IE 11 is not supported. For an optimal experience visit our site on another browser.

TODAY Interview: Sarah Michelle Gellar on how she noticed son's vision problem

The actress says the biggest parenting lesson she's learned is to trust her gut when she thinks her kids are struggling.
/ Source: TODAY

When Sarah Michelle Gellar noticed her 8-year-old son, Rocky, struggling to focus on his screen during online learning, the "Buffy the Vampire Slayer" actress assumed it was due to eye strain.

"I really chalked it up to screen fatigue because my kids didn’t have a lot of access to devices (before the coronavirus quarantine,)" Gellar told TODAY Parents. "All of a sudden they’re thrown into this world where they’re on Zoom for school and the only way they can connect with their friends afterwards is to continue on these devices. It was not something my kids were used to."

Because of their newly found expanse of screen time, Gellar says it was easy for her to shrug off Rocky's tendency to blink heavily while trying to focus on the screen in front of him. But, as time progressed and quarantine went on, she grew more concerned and had her son evaluated by an eye doctor.

"They said not only did he have myopia — the common term is nearsightedness — but it was progressing extremely rapidly," said Gellar, who also has an 11-year-old daughter, Charlotte, with husband Freddie Prinze Jr.

Gellar spoke with TODAY Parents as part of her work promoting CooperVision, an eyewear company that makes contacts that are safe for kids and have been proven to slow the progression of myopia in kids ages 8-12. Gellar says Rocky is excited to try the contact lenses, as he's resisted wearing glasses and is concerned about how glasses will effect his ability to play sports.

Rocky's vision isn't the only observation about her son Gellar made while quarantining with her family in her Los Angeles, California home.

"He’s also left handed and it makes you realize the world is not set up for left-handed people," she said. "I really feel for these kids."

“Kids go to school and they have professionals who are there to see that stuff and we count on that, but there is a difference when you know your own child inside and out," Gellar continued. "You have to go with your gut as a parent. I think that’s the best advice I’ve ever learned. You know your kid."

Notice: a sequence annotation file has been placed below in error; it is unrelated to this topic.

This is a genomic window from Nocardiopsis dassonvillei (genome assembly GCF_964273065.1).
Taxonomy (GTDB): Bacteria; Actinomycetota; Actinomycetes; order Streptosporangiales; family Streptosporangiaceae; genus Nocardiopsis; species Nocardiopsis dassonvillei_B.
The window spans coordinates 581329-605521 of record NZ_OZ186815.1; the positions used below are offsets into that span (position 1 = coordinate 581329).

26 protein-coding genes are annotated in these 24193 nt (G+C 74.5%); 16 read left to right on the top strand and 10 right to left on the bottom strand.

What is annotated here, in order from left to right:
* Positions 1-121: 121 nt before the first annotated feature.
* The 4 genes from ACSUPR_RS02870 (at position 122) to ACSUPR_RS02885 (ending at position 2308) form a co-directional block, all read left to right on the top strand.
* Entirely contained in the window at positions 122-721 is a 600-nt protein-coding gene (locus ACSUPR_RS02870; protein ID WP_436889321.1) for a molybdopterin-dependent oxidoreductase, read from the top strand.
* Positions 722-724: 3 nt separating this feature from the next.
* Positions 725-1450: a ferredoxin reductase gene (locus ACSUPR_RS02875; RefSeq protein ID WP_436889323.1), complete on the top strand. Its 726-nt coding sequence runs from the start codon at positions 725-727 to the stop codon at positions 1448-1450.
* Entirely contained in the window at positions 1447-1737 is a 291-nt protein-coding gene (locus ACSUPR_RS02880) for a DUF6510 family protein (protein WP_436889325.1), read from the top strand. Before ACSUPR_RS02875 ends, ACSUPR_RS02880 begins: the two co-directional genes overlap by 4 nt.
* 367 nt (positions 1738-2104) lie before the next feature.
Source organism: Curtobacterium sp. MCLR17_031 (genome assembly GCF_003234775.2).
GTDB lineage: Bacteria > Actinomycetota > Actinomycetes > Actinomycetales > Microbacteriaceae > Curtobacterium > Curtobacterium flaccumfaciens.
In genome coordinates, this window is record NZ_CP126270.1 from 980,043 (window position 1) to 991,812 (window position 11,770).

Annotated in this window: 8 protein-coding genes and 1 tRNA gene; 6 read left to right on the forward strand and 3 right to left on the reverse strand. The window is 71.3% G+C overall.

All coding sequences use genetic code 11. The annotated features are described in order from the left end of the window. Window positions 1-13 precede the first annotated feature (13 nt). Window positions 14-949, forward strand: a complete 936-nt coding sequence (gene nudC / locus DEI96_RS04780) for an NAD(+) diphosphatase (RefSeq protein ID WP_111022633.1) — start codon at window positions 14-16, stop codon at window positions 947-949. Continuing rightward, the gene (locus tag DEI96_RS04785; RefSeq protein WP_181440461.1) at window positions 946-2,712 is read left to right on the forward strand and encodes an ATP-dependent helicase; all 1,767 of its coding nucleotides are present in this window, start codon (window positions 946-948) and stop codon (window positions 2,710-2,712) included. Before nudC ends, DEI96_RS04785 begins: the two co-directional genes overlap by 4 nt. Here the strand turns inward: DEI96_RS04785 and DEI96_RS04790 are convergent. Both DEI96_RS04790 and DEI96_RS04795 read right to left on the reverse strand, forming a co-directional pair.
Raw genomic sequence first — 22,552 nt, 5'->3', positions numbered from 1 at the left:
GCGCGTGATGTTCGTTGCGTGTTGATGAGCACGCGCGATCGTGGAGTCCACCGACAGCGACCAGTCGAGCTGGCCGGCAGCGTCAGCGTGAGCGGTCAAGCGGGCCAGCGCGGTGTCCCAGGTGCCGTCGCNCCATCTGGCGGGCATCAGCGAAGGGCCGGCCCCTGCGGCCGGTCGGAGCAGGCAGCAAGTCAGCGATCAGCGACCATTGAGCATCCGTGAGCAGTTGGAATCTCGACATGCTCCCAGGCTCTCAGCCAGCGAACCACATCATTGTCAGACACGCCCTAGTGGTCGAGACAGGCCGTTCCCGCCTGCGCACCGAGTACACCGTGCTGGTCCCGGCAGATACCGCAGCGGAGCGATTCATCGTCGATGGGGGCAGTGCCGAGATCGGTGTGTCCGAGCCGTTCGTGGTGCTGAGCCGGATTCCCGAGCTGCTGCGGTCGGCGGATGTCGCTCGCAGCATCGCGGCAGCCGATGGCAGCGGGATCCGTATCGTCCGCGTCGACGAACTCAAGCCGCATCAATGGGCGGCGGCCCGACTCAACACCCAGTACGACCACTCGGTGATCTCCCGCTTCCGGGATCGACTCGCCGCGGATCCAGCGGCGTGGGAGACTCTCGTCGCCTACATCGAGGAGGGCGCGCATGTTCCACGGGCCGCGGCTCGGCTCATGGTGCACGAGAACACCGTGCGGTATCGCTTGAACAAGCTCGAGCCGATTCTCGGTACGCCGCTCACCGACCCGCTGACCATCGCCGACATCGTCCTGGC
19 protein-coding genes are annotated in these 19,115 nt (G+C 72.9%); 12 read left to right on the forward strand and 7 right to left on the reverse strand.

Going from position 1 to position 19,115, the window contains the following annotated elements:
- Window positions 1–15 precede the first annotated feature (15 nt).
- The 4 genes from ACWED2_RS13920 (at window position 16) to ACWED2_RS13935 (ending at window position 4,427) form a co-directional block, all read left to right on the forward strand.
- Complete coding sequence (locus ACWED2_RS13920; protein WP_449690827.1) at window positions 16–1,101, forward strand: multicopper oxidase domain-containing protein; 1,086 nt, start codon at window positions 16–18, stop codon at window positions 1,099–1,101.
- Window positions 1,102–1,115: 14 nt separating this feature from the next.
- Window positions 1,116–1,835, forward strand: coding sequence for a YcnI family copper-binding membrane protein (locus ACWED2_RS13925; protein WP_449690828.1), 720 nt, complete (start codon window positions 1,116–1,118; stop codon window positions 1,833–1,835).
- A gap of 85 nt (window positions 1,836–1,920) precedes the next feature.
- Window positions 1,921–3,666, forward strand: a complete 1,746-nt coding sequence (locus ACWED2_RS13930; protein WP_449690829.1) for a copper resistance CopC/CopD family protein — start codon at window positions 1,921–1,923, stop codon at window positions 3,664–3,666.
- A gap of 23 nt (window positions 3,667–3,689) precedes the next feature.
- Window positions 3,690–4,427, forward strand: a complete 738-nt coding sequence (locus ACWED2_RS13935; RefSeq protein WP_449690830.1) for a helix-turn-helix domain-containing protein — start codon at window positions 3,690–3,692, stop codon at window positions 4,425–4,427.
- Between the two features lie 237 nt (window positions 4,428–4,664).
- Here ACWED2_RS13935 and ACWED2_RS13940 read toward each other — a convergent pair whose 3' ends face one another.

Gellar says she's learned to be extra grateful for her kids' teachers while attempting to homeschool.

"California is full homeschool," she said. "It’s extremely difficult. Understanding a concept is extremely different than being able to teach a concept. I may comprehend it, but that doesn’t mean that I can explain it to my kids in a way that they follow."

For Rocky, who is in second grade, and Charlotte, who is in fifth, having mom as a teacher has meant some added P.E. classes as well.

"We’re pretty strict about screen time," Gellar admitted. "During the school day screens are only for school, so there’s no television, there’s no texting friends, there’s no nothing. As soon as school’s out, we try to do physical activity outside as a family whether it’s hiking or taking a walk or biking or swimming. We've also gotten really into board games."

Gellar says she's learned to lock down screen time limits for her kids, even limiting how much time they can play popular games like Roblox and encouraging them to use their iPads for art or math games instead.

Still, the 43-year-old gets the draw screens have in the time of COVID.

"I don’t want to take it away from them because it’s one of the ways they communicate with their friends," she said, explaining she makes decisions on a day-by-day basis. "At the end of the day, parents really do know their children. You really sort of have to go with that."